Зображення сторінки


4 oz.

daily from the 1st of October to the 1st of February,

market promising enough in appearance, and reand from April to June, and as his class increases,


turned home without a cow, but satisfied at the it is his intention annually to add to his course until

price he had got for the "old 'un." The cow-dealer the whole of his design is completed. We must

calculated upon Smithfield market as a better em. refer those who are specially interested, for further

porium for disposing of his bargain, and accordingly information, to Mr. Hoffman's “Course of Legal

drove her there, in order to sell her to the polonyStudy," "Syllabus," Introductory Lecture," and the

pudding merchants; but there was a glut in that de“Circular Letter." We would only add, that his

scription of dainty, in consequence of the late floods, fee is extremely moderate, and that we cannot see

which have proved fatal to many poor beasts. The with what propriety Law Students should neglect

cow would not sell even for the money which had such facilities, when students of medicine, from all

been just given for her, and the owner was about parts of our country, assemble to attend medical lec

to dispose of her for less--when a doctor, who had tures. We have been pleased to find in the Law

been regarding the beast for some time, offered, for Institute, students from nearly every state, but still,

a fee of 58., to make her as young as she had been the extent of his undertaking, and the zeal and abi

ten years before. The fee was immediately paid, lity with which it is prosecuted, demand and merit

the doctor took his patient immediately to a stable, a much more extensive patronage; and, for one, we

carded her all over, prescribed some strange diet would urge this gentleman to persevere in a scheme

for her, sawed down her horns from the rough and which is so manifestly useful, that ultimate success SPORTING AND OTHER ANECDOTES,

irregular condition to which years had swelled would appear to us inevitable.)

them, into the tapering and smoothness of youth,

and delivered her to the owner, more like a calf, Taken chiefly from late English papers received at the office than the venerable ancestor of calves. The cowRECIPES.

of the American Farmer.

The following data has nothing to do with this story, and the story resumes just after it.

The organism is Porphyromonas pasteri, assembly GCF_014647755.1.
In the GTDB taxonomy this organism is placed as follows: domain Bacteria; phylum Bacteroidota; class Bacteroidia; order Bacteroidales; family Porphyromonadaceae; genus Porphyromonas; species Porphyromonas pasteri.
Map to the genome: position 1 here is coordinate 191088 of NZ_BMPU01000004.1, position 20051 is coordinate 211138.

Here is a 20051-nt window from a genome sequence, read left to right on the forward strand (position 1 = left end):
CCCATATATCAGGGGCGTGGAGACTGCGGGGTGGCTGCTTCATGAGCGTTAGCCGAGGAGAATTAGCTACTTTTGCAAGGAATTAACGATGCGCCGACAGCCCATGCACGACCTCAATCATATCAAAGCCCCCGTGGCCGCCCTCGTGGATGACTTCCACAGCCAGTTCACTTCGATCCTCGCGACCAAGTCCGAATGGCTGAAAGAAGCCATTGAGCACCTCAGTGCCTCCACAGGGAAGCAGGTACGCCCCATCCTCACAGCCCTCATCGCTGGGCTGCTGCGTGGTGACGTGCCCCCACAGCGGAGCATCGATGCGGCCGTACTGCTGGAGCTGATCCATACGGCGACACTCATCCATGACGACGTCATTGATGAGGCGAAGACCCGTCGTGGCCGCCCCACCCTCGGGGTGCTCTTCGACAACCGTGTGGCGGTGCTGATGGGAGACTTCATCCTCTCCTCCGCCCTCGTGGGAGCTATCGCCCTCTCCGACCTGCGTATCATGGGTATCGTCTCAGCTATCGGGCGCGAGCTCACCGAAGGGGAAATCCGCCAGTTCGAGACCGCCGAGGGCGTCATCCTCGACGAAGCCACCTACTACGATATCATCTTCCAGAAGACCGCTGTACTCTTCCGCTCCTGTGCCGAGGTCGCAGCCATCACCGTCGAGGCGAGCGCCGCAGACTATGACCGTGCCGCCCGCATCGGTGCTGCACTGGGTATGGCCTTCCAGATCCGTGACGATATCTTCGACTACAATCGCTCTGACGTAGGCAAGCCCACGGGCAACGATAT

dealer was struck with the extraordinary transfor

mation, and it immediately occurred to him (a proof Extraordinary Chase.—A few days ago, lord Fitz- that a cow-dealer can be dishonest as well as a TO DESTROY INSECTS IN VINES,

william's hounds had one of the severest runs which horse-dealer,) to sell her for the highest price he The red spider is the grand enemy to the vine; they had experienced for thirty years. They met at could get for her, without saying a word about her after every winter's pruning and removal of the out- Hunt's closes; but not finding there, drew Raund's defects and infirmities. Having learned that the ward rind on the old wood, anoint the branches, old meadow, where they found a fox, which went Epping farmer (an apron farmer, it may be supposshoots, and trellis, with the following composition, away into Keyston field, where he was headed, and ed, by the upshot;) was in want of a cow, he thought the object of which is the destruction of their eggs the hounds killed him before he again reached cover. he could not send his bargain to better quarters or larvæ:

A second fox was found in a plantation near Dentford than those she was accustomed to, and he forthwith Soft soap 2 lbs.

Ash; he ran with uncommon speed and strength, despatched her to Romford market, where her old Flour of sulphur 2 do.

and was killed about two miles from Huntingdon, master was on the look-out for a beast. She immeLeaf of roll tobacco 2 do.

after a run of upwards of three miles, with only one diately caught his eye. He asked her age. The Nux vomica